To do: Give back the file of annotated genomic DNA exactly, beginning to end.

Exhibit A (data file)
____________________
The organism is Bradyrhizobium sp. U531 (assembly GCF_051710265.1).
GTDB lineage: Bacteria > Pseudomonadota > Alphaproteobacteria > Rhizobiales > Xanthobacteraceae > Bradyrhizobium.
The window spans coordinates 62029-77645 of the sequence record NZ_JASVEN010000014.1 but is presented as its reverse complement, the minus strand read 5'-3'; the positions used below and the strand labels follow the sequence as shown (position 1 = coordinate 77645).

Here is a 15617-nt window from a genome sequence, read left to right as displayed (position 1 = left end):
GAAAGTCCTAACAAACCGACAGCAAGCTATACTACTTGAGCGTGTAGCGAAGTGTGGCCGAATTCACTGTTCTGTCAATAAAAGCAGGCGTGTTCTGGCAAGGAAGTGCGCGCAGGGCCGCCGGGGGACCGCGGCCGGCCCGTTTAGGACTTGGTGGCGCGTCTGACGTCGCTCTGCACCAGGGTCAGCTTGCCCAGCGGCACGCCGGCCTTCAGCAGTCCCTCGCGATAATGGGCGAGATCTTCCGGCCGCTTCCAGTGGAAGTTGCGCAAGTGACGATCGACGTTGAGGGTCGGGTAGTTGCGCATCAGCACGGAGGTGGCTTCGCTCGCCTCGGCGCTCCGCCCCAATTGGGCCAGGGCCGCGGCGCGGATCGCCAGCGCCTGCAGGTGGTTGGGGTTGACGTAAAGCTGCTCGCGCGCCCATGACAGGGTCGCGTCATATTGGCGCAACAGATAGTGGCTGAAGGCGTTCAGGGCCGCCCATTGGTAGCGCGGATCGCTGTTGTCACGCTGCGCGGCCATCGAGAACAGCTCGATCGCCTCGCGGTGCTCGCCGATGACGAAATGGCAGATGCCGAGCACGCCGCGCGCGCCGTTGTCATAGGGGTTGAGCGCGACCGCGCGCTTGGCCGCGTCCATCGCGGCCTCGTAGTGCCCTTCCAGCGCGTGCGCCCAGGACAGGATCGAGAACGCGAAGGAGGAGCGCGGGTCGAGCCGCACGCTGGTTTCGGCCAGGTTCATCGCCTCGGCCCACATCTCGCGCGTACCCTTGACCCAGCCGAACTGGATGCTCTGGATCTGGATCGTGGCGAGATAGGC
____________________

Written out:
The organism is Bradyrhizobium sp. U531 (assembly GCF_051710265.1).
GTDB lineage: Bacteria > Pseudomonadota > Alphaproteobacteria > Rhizobiales > Xanthobacteraceae > Bradyrhizobium.
The window spans coordinates 62029-77645 of the sequence record NZ_JASVEN010000014.1 but is presented as its reverse complement, the minus strand read 5'-3'; the positions used below and the strand labels follow the sequence as shown (position 1 = coordinate 77645).

Here is a 15617-nt window from a genome sequence, read left to right as displayed (position 1 = left end):
GAAAGTCCTAACAAACCGACAGCAAGCTATACTACTTGAGCGTGTAGCGAAGTGTGGCCGAATTCACTGTTCTGTCAATAAAAGCAGGCGTGTTCTGGCAAGGAAGTGCGCGCAGGGCCGCCGGGGGACCGCGGCCGGCCCGTTTAGGACTTGGTGGCGCGTCTGACGTCGCTCTGCACCAGGGTCAGCTTGCCCAGCGGCACGCCGGCCTTCAGCAGTCCCTCGCGATAATGGGCGAGATCTTCCGGCCGCTTCCAGTGGAAGTTGCGCAAGTGACGATCGACGTTGAGGGTCGGGTAGTTGCGCATCAGCACGGAGGTGGCTTCGCTCGCCTCGGCGCTCCGCCCCAATTGGGCCAGGGCCGCGGCGCGGATCGCCAGCGCCTGCAGGTGGTTGGGGTTGACGTAAAGCTGCTCGCGCGCCCATGACAGGGTCGCGTCATATTGGCGCAACAGATAGTGGCTGAAGGCGTTCAGGGCCGCCCATTGGTAGCGCGGATCGCTGTTGTCACGCTGCGCGGCCATCGAGAACAGCTCGATCGCCTCGCGGTGCTCGCCGATGACGAAATGGCAGATGCCGAGCACGCCGCGCGCGCCGTTGTCATAGGGGTTGAGCGCGACCGCGCGCTTGGCCGCGTCCATCGCGGCCTCGTAGTGCCCTTCCAGCGCGTGCGCCCAGGACAGGATCGAGAACGCGAAGGAGGAGCGCGGGTCGAGCCGCACGCTGGTTTCGGCCAGGTTCATCGCCTCGGCCCACATCTCGCGCGTACCCTTGACCCAGCCGAACTGGATGCTCTGGATCTGGATCGTGGCGAGATAGGC